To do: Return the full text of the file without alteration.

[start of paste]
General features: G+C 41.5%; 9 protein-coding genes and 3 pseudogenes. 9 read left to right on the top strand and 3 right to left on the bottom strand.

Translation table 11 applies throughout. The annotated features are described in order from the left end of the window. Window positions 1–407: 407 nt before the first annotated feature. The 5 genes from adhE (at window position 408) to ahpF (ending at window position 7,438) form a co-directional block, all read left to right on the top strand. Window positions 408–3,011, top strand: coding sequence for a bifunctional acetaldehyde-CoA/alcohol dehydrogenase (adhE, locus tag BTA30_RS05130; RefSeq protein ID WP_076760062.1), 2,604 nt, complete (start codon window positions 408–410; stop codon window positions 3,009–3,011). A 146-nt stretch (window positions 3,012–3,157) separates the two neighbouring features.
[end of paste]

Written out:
General features: G+C 41.5%; 9 protein-coding genes and 3 pseudogenes. 9 read left to right on the top strand and 3 right to left on the bottom strand.

Translation table 11 applies throughout. The annotated features are described in order from the left end of the window. Window positions 1–407: 407 nt before the first annotated feature. The 5 genes from adhE (at window position 408) to ahpF (ending at window position 7,438) form a co-directional block, all read left to right on the top strand. Window positions 408–3,011, top strand: coding sequence for a bifunctional acetaldehyde-CoA/alcohol dehydrogenase (adhE, locus tag BTA30_RS05130; RefSeq protein ID WP_076760062.1), 2,604 nt, complete (start codon window positions 408–410; stop codon window positions 3,009–3,011). A 146-nt stretch (window positions 3,012–3,157) separates the two neighbouring features.